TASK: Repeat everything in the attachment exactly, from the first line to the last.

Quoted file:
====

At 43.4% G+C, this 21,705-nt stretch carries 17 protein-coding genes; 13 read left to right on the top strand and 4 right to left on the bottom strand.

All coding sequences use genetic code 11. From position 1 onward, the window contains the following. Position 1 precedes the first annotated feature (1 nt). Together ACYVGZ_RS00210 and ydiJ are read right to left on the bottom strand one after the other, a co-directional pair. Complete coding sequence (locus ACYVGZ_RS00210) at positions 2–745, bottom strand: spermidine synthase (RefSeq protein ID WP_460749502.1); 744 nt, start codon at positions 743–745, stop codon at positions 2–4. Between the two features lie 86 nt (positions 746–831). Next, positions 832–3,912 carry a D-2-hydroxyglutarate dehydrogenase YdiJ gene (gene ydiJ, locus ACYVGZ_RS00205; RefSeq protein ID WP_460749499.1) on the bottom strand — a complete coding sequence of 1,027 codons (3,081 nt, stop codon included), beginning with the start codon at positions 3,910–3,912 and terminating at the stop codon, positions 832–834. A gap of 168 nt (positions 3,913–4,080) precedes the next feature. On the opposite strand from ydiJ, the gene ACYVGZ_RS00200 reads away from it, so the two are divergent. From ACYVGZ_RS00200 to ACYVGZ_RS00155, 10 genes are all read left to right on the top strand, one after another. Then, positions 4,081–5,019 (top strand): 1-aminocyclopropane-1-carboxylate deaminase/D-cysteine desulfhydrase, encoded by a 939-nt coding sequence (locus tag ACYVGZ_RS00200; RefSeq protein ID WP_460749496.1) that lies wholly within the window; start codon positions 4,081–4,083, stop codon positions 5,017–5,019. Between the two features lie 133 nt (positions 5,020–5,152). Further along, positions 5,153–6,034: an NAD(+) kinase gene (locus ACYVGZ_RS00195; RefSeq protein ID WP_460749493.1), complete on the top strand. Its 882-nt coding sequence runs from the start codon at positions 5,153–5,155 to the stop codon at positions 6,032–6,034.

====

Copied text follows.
At 43.4% G+C, this 21,705-nt stretch carries 17 protein-coding genes; 13 read left to right on the top strand and 4 right to left on the bottom strand.

All coding sequences use genetic code 11. From position 1 onward, the window contains the following. Position 1 precedes the first annotated feature (1 nt). Together ACYVGZ_RS00210 and ydiJ are read right to left on the bottom strand one after the other, a co-directional pair. Complete coding sequence (locus ACYVGZ_RS00210) at positions 2–745, bottom strand: spermidine synthase (RefSeq protein ID WP_460749502.1); 744 nt, start codon at positions 743–745, stop codon at positions 2–4. Between the two features lie 86 nt (positions 746–831). Next, positions 832–3,912 carry a D-2-hydroxyglutarate dehydrogenase YdiJ gene (gene ydiJ, locus ACYVGZ_RS00205; RefSeq protein ID WP_460749499.1) on the bottom strand — a complete coding sequence of 1,027 codons (3,081 nt, stop codon included), beginning with the start codon at positions 3,910–3,912 and terminating at the stop codon, positions 832–834. A gap of 168 nt (positions 3,913–4,080) precedes the next feature. On the opposite strand from ydiJ, the gene ACYVGZ_RS00200 reads away from it, so the two are divergent. From ACYVGZ_RS00200 to ACYVGZ_RS00155, 10 genes are all read left to right on the top strand, one after another. Then, positions 4,081–5,019 (top strand): 1-aminocyclopropane-1-carboxylate deaminase/D-cysteine desulfhydrase, encoded by a 939-nt coding sequence (locus tag ACYVGZ_RS00200; RefSeq protein ID WP_460749496.1) that lies wholly within the window; start codon positions 4,081–4,083, stop codon positions 5,017–5,019. Between the two features lie 133 nt (positions 5,020–5,152). Further along, positions 5,153–6,034: an NAD(+) kinase gene (locus ACYVGZ_RS00195; RefSeq protein ID WP_460749493.1), complete on the top strand. Its 882-nt coding sequence runs from the start codon at positions 5,153–5,155 to the stop codon at positions 6,032–6,034.